Music has been a language in my life since I was 7.  Back then, I didn’t know I could express myself through it, but I was learning that my fingers could create something beautiful.  When I turned 14, I began learning to improvise with earnest.  I was beginning to understand that my imagination and creativity could also arrange something beautiful.  Music became a passion in my life, and I was eager to learn how it all worked.  Not long after, my parents suggested I start teaching music lessons – and my career was born.

Teaching, music, and our desires to see music come alive for our students have to be a part of our daily code.  Without a natural desire, a natural drive, and a natural instinct, we’ll teach for a season, and then switch careers.  It is exhausting work, tedious, and draining.  It takes our attention in the studio and out.  It takes our focus day and night.  It can have a toll on our family life and social circle.  The proper balance of all of these things takes a lifetime to learn, but the rewards are unfathomable.

I don’t burn out.  When I am truly discouraged, it is because I have lost focus.  When I am lacking focus, it is because I have forgotten that lives are touched through our teaching.  We must remember that teaching a growing knowledge of music construction isn’t accomplished through one long moment, or one long explanation, but rather by many tiny, repetitive, creative moments over the course of many years.  I truly believe teachers burn out, because they forget the journey they had to take to reach the point at which they stand in that given moment.  It took years of practice, dedication, hard work, and teachers who never gave up on them.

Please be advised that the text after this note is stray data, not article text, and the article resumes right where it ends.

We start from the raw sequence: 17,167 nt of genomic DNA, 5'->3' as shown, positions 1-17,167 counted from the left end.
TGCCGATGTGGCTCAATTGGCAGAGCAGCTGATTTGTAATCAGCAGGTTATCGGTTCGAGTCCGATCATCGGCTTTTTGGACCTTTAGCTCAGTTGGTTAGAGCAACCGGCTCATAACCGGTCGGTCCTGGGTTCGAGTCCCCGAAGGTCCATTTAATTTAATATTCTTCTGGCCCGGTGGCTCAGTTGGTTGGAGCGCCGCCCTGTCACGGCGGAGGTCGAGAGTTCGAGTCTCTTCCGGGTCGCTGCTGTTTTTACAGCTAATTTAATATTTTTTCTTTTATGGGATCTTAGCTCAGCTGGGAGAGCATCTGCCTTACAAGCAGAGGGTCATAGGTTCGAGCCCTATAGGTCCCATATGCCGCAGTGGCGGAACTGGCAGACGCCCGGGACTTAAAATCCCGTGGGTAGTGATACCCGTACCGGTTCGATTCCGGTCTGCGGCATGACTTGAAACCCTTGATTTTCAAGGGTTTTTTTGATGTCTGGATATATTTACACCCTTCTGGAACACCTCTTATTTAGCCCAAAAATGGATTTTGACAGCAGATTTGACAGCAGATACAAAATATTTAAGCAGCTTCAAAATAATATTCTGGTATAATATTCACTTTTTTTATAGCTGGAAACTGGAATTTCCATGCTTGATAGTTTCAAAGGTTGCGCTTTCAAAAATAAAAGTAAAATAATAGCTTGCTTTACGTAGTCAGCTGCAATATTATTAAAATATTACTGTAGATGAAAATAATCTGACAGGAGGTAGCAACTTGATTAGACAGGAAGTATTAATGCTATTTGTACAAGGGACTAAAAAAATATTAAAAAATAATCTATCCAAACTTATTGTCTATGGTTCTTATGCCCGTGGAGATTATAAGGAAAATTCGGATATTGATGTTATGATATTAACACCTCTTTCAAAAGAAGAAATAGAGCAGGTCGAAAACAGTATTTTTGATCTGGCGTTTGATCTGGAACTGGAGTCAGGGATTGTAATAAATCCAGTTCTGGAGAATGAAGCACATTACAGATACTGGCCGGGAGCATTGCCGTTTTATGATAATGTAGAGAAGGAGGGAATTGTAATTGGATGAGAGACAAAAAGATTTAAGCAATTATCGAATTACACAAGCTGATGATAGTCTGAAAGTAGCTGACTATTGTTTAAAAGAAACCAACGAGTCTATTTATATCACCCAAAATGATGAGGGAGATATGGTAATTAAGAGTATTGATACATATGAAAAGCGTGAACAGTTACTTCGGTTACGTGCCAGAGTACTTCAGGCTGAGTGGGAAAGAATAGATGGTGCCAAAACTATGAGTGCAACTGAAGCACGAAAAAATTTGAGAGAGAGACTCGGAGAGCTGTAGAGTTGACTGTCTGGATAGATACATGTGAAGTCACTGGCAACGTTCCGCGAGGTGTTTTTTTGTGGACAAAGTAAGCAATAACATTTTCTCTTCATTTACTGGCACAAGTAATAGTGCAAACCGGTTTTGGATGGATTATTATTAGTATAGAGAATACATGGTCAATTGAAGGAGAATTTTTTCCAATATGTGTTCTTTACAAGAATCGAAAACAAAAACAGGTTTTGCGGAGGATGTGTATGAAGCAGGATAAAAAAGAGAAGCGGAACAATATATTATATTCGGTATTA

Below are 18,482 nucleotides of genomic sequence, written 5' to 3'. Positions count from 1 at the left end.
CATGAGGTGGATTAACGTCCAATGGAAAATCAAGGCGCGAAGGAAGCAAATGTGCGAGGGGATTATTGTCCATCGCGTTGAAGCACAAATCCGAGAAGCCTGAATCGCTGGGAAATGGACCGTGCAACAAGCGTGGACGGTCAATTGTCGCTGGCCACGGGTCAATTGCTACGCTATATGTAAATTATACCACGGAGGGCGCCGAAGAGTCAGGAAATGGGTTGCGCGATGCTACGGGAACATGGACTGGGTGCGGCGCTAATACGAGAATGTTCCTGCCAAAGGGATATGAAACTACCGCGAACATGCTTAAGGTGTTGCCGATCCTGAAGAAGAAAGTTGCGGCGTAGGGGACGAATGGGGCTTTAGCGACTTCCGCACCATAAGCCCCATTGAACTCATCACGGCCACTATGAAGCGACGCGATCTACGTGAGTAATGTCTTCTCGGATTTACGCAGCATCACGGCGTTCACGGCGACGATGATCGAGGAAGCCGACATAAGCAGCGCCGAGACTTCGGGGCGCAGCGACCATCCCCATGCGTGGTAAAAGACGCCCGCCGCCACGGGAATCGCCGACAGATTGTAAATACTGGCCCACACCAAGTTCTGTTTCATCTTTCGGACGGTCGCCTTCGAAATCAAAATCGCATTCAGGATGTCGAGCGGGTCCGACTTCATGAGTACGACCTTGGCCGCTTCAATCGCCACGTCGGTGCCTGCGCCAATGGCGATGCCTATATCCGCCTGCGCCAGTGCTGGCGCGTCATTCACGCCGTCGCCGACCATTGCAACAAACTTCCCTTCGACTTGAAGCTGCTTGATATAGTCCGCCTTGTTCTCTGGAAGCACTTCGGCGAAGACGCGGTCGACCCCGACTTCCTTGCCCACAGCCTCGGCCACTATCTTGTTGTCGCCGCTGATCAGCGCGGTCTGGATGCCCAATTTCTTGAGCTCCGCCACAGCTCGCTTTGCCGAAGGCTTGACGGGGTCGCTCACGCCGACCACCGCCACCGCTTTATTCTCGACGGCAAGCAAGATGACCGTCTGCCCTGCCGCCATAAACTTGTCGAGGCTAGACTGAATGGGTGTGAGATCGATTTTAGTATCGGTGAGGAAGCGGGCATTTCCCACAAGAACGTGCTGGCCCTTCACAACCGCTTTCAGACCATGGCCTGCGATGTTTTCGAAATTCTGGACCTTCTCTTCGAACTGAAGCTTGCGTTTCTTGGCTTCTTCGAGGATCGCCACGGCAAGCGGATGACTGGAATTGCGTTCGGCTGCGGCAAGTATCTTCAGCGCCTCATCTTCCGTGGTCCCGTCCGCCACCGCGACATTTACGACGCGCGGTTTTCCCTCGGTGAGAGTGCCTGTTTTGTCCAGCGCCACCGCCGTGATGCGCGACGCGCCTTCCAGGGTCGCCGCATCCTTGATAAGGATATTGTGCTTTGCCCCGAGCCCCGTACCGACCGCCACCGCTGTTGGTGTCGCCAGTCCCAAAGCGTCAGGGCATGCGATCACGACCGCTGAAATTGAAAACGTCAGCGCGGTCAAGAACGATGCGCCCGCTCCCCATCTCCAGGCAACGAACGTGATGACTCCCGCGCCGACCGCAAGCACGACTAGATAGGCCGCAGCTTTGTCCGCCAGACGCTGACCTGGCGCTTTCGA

The teachers who were stubborn and didn’t let their students get away with too much silliness, the teachers who have been teaching for many years with success and possibly taught for very little compensation in the beginning, the teachers who were “stubborn” and held their ground, the teachers who unwaveringly NEVER gave up on their students or what could be accomplished, the teachers whose inspiration came from those who love them, the teachers who paid attention to their students’ needs and didn’t let them drown (or down) – those are the teachers who have been successful through the years, and they are the teachers we all need to strive to be – because without the drive to be a better teacher, one who can reach the students, we will burn out.  If we find the drive to be the teacher we once had, or wish we could have had, we will love our jobs and we will never burn out.